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Why the Pandemic Bested Retail Inventory Capacity

Why the Pandemic Bested Retail Inventory

As we all know, the pandemic put a major strain on retailers’ inventory capacities and led to a series of shortages that have plagued the industry for the past two years. But, how was an industry that is so often on the cutting edge of technology and business strategy crippled by one of its most basic tenets: getting products to customers?

According to Nikki Baird, Vice President of Strategy at Apos, the typical retailer only keeps roughly 30 percent of its inventory reserved for eCommerce. In an interview with Forbes, Baird went on to say that, “for nonessential retailers that didn’t have omnichannel systems and processes in place, when their stores were temporarily closed and e-commerce volumes skyrocketed, all they had available to sell was the limited inventory sitting in their e-commerce warehouses. Once that stock ran out, if they didn’t have the ability to tap into their store inventory, they were left with virtually nothing to sell.”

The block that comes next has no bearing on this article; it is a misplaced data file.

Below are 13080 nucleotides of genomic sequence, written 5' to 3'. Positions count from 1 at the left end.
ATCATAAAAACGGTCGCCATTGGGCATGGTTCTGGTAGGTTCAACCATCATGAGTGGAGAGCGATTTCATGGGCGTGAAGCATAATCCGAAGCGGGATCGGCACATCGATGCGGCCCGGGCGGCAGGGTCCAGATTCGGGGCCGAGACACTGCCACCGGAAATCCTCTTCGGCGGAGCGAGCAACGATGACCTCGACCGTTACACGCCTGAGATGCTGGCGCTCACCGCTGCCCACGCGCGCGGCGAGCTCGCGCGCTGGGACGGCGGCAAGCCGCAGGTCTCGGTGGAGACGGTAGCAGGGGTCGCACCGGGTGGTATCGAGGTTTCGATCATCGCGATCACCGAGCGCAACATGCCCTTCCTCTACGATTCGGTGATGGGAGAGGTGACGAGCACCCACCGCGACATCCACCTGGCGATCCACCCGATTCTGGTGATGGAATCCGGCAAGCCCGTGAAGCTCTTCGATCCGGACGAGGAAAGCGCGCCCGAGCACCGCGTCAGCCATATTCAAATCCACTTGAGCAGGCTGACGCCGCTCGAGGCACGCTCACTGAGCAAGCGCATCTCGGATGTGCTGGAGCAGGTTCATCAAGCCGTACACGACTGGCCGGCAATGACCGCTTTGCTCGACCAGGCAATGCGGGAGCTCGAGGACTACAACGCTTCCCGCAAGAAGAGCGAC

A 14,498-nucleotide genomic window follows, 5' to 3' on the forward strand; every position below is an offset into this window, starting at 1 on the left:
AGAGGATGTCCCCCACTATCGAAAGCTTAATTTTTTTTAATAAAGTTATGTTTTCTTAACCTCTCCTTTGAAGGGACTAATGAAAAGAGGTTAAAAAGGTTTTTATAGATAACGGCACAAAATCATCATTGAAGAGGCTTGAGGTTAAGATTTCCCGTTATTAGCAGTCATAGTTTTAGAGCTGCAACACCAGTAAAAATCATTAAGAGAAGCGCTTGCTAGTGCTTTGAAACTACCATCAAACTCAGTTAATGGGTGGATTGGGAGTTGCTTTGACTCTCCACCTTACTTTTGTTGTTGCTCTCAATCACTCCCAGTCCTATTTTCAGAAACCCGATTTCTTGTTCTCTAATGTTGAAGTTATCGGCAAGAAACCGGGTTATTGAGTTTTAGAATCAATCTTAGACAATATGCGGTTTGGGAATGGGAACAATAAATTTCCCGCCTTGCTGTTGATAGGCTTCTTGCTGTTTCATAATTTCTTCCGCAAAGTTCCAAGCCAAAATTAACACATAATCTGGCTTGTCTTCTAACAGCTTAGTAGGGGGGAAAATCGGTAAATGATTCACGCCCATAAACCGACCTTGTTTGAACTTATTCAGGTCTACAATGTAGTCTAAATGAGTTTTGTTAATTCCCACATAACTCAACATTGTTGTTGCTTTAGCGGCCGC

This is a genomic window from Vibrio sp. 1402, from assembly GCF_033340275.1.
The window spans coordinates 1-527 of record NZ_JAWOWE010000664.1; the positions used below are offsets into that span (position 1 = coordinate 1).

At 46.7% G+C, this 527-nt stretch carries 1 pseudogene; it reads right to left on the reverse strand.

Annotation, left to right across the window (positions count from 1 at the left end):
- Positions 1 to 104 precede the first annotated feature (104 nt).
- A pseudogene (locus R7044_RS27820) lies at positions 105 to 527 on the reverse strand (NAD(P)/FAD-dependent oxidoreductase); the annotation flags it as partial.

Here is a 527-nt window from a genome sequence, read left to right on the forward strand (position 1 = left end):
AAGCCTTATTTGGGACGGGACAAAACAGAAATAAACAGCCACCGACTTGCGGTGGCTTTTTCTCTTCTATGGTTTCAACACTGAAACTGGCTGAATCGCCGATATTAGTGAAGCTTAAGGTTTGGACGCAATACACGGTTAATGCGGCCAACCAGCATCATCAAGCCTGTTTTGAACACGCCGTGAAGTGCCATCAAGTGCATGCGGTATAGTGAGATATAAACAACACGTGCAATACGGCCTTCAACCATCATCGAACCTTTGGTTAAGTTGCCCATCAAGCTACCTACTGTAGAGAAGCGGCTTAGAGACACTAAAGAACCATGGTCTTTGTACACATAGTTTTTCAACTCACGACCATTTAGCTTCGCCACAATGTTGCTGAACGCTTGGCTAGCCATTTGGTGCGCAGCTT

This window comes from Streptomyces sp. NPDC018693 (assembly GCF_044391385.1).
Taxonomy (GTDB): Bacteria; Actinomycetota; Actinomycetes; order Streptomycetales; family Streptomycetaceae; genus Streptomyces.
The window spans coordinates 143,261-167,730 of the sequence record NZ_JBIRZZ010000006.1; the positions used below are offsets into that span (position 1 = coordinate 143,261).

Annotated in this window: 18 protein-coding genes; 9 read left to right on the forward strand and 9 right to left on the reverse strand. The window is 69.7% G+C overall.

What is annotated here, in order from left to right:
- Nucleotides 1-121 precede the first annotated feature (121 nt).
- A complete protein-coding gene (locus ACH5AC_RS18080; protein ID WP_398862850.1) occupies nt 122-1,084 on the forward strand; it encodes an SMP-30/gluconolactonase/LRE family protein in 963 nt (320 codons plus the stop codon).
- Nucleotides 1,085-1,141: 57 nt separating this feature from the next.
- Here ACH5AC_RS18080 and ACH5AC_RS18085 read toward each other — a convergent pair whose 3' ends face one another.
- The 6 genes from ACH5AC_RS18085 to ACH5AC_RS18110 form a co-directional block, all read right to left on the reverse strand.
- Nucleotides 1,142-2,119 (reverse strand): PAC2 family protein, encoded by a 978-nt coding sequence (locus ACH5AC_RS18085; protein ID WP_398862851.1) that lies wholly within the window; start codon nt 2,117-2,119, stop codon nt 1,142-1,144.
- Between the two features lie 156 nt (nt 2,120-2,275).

In other news, Ring, a home security solutions provider, has announced that it will be deploying cameras that support the ONVIF standard, which allows cameras from different manufacturers to communicate with each other. The integration is set to be available in late April to customers with the Ring Alarm Pro or a Ring Protect Pro plan. With the ONVIF integrations, customers can link to an already existing ecosystem of ONVIF standard cameras. Customers can also view live camera feeds in the Ring app and receive real-time motion-triggered notifications directly to their smartphones.

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